The Asian Constitutional Law Forum provides a venue for distinguished scholars and new scholars to share their research and ideas on Asian constitutional law, to expand collaborative research networks, and to facilitate publications. The 2015 Forum, organised by the Centre for Asian Legal Studies at NUS will address mainly the theme of constitutionalism in the courts, and will look at constitutional cases, issues, and overall performance of the judicial branch across Asia as judiciaries establish their independence of the other branches and encounter new and challenging issues. The Forum was first held at the Seoul National University, Korea in 2005; the second meeting was at the Centre for Asian Legal Exchange at Nagoya University in 2007; the third at the College of Law of National Taiwan University in 2009; the fourth at the Centre for Comparative and Public Law at the Faculty of Law, University of Hong Kong in 2011; and the fifth at the Centre for Public Law at Tsinghua University School of Law in Beijing in 2013. This year the Forum is being held in South East Asia for the first time

TO REGISTER PLEASE CLICK HERE

Osaka City Government v The Man With No Tattoos: Using The Courts As Arbiters Of Social Norms In Japan
18 November 2015, Thursday
3.00pm - 4.30pm
Block B Conference Room (BBCR), NUS (BTC)
TO REGISTER PLEASE EMAIL cals@nus.edu.sg

Illiberal Constitutional and the Deep State In Thailand
9 November 2015, Monday
12.00pm - 2.00pm
Federal Bartholomew Conference Room, Federal Building, NUS (BTC)
TO REGISTER PLEASE EMAIL cals@nus.edu.sg

CALL FOR PAPERS
The Centre for Asian Legal Studies (CALS) is pleased to solicit proposals for participation in a workshop entitled 'Cultural Heritage Law and the Built Environment: Preserving Outstanding Universal Value in Asia's Historic Cities'. The workshop will be convened by Dr Jason R. Bonin and will be held at NUS in Singapore on 17-18 March 2016. All participants are expected to contribute an original and previously unpublished article to an edited publication that will form the intended output of this workshop.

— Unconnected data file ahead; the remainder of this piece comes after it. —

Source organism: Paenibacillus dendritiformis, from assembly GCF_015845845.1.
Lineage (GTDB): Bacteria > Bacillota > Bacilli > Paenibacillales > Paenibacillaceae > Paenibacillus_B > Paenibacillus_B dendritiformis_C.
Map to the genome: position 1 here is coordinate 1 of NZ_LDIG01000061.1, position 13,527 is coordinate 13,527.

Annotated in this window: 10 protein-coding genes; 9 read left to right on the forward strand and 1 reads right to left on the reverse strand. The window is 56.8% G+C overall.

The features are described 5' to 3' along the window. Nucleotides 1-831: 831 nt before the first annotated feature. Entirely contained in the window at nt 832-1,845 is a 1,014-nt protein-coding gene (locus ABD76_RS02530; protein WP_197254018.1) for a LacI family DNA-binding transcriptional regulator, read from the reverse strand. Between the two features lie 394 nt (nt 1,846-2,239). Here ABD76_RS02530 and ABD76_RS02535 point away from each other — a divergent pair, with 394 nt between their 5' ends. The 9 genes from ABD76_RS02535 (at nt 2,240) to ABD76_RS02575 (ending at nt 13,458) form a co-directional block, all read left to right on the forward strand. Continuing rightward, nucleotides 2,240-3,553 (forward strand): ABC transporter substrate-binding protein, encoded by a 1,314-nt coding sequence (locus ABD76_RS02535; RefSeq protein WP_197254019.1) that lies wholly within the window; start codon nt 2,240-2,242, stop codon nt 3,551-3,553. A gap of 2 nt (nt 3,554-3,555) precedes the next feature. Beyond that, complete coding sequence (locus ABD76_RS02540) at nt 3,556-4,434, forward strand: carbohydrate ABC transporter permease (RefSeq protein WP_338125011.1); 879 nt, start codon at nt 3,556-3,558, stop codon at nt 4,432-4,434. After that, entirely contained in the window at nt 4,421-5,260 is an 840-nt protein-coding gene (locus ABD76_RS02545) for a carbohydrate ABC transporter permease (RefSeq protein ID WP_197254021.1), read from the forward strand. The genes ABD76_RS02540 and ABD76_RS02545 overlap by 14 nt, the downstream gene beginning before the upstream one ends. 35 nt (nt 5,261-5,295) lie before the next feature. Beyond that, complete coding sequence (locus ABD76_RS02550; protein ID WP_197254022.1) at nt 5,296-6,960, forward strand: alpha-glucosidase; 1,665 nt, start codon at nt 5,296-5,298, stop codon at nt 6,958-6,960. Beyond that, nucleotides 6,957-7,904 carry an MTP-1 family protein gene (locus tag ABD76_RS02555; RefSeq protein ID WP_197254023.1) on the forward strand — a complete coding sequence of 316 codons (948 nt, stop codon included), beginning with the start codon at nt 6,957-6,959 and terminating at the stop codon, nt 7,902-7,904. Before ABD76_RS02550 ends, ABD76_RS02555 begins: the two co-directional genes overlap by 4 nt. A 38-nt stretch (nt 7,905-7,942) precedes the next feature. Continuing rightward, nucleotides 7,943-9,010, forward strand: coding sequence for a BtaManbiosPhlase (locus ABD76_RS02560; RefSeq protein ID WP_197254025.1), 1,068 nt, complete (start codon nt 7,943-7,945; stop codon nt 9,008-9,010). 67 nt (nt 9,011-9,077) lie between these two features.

For more information please click HERE
To submit an abstract, please click HERE

The Life and Future of British Colonial Sexual Regulation in Asia
8 & 9 October 2015, Thursday & Friday
Moot Court, NUS (BTC)

The Centre for Asian Legal Studies (CALS) invites you to the conference, The Life and Future of British Colonial Sexual Regulation in Asia, organised by Lynette J. Chua (NUS) and Michael Hor (Hong Kong University), to be held at the Moot Court, Faculty of Law, National University of Singapore, on 8-9 October 2015.

Legal reform surrounding issues of sexual orientation and gender identity (SOGI) is a contemporary phenomenon that generates rich debates and contestations. Whereas the struggles in countries such as the United Kingdom and the United States have turned toward the legal recognition of same-sex relationships, parenting, and adoption, most former British colonies continue to deal with the persistence of colonial sexual regulation and its legacies after achieving independence. In the Asian region, Singapore's Court of Appeal recently upheld the constitutionality of section 377A of the Penal Code, as did the Indian Supreme Court on its section 377. In Malaysia, the government continues to use its revised version of sections 377 and 377A on opposition politicians. In Myanmar, activists are beginning to raise public awareness about their section 377 of the Penal Code. In Hong Kong, although section 377 has been repealed, legal debates have emerged about the age of consent and other post-repeal issues.

These developments raise concerns not only about the rights of SOGI minorities but also questions such as: How do and should today's courts of independent nations decide on the continuing validity of sexual regulation inherited from the British colonial era? What is the role of legislature? How can SOGI minorities achieve equality and social change? How do and should activists advocate for reform?

The conference features papers from over 15 panellists from, Singapore, Bangladesh, India, Thailand, Hong Kong, Pakistan and the UK and a Distinguished Keynote address by the Hon. Michael Kirby.

TO REGISTER PLEASE CLICK HERE

Judging the Constitution: The Theory and Practice of Constitutional Interpretation in Singapore
28 & 29 May 2015, Thursday & Friday
Moot Court, NUS (BTC)
TO REGISTER PLEASE CLICK HERE

"Occupy Central for Universal Suffrage: Constitutional Development and Political Reform in Hong Kong"
14 & 15 May 2015, Thursday & Friday
Lee Sheridan Room, Eu Tong Seng Building, NUS (BTC)